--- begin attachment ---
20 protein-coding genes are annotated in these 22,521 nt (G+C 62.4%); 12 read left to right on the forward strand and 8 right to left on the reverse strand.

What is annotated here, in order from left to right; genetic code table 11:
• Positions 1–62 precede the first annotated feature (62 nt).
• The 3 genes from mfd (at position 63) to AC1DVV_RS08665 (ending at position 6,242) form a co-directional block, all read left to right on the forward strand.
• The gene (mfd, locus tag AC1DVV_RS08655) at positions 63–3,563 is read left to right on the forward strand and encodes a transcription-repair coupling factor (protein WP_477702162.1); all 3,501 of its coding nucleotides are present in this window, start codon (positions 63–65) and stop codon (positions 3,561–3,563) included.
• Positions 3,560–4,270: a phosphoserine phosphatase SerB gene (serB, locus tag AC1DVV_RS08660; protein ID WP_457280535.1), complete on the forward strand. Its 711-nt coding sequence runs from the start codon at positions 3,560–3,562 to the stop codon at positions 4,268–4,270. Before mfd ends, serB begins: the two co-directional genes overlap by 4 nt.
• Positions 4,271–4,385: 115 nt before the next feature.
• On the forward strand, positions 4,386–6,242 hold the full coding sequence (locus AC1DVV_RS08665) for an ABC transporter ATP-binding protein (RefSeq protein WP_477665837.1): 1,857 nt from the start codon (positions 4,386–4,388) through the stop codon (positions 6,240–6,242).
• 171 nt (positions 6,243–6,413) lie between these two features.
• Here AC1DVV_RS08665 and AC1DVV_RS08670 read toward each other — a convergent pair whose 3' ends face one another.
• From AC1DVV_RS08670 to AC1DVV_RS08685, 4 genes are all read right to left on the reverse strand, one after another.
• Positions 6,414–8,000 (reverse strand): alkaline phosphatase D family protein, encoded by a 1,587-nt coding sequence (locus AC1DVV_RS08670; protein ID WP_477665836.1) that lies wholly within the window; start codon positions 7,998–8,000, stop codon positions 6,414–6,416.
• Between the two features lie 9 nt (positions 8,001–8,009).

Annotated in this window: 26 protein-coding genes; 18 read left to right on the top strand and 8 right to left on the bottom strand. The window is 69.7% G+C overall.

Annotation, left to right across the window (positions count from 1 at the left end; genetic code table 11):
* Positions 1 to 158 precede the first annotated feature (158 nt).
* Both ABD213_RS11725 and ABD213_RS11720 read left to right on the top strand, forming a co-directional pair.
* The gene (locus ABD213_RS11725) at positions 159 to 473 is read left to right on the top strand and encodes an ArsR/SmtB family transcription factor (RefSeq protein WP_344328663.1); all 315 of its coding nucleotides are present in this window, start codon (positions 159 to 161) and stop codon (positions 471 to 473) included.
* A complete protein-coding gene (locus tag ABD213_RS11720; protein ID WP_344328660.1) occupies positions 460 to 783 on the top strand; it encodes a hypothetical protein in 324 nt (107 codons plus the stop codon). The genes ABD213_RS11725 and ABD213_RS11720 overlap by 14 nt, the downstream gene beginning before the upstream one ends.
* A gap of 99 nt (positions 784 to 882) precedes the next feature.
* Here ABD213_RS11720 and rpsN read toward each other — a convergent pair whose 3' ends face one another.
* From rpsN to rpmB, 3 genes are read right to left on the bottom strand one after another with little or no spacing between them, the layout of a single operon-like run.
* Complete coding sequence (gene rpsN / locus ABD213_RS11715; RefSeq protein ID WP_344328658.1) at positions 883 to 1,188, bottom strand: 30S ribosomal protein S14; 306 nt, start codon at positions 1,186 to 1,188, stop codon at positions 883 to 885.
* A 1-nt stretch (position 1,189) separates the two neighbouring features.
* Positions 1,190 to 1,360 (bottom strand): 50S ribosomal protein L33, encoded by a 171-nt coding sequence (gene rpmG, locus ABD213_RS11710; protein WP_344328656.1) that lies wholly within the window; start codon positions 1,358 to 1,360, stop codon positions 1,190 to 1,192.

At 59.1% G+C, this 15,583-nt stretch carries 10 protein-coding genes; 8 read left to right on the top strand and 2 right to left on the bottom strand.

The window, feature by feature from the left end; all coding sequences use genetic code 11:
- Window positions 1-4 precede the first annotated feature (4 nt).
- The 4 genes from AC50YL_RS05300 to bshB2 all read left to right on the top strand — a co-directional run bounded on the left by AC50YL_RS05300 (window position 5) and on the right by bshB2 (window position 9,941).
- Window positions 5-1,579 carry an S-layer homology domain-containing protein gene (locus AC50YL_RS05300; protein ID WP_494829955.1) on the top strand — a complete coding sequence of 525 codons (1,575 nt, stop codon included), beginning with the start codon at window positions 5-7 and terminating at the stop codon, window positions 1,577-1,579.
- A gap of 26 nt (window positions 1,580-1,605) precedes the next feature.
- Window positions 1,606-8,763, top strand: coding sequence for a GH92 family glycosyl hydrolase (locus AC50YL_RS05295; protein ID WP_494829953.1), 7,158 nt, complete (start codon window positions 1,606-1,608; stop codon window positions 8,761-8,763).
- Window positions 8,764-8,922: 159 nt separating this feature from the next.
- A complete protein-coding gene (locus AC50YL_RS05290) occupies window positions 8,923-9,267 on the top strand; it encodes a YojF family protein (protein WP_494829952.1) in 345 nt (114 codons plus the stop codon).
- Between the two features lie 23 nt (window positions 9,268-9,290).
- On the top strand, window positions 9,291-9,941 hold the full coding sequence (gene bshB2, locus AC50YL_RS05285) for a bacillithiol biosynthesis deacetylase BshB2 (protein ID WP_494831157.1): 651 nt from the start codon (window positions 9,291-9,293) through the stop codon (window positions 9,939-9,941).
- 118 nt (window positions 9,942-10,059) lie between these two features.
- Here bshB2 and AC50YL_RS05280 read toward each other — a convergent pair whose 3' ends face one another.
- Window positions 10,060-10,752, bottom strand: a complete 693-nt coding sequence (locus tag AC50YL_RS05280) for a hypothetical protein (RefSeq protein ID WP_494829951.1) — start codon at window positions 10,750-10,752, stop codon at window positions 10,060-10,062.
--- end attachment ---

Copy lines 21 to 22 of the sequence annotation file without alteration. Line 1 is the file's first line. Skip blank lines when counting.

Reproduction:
* Here ABD213_RS11720 and rpsN read toward each other — a convergent pair whose 3' ends face one another.
* From rpsN to rpmB, 3 genes are read right to left on the bottom strand one after another with little or no spacing between them, the layout of a single operon-like run.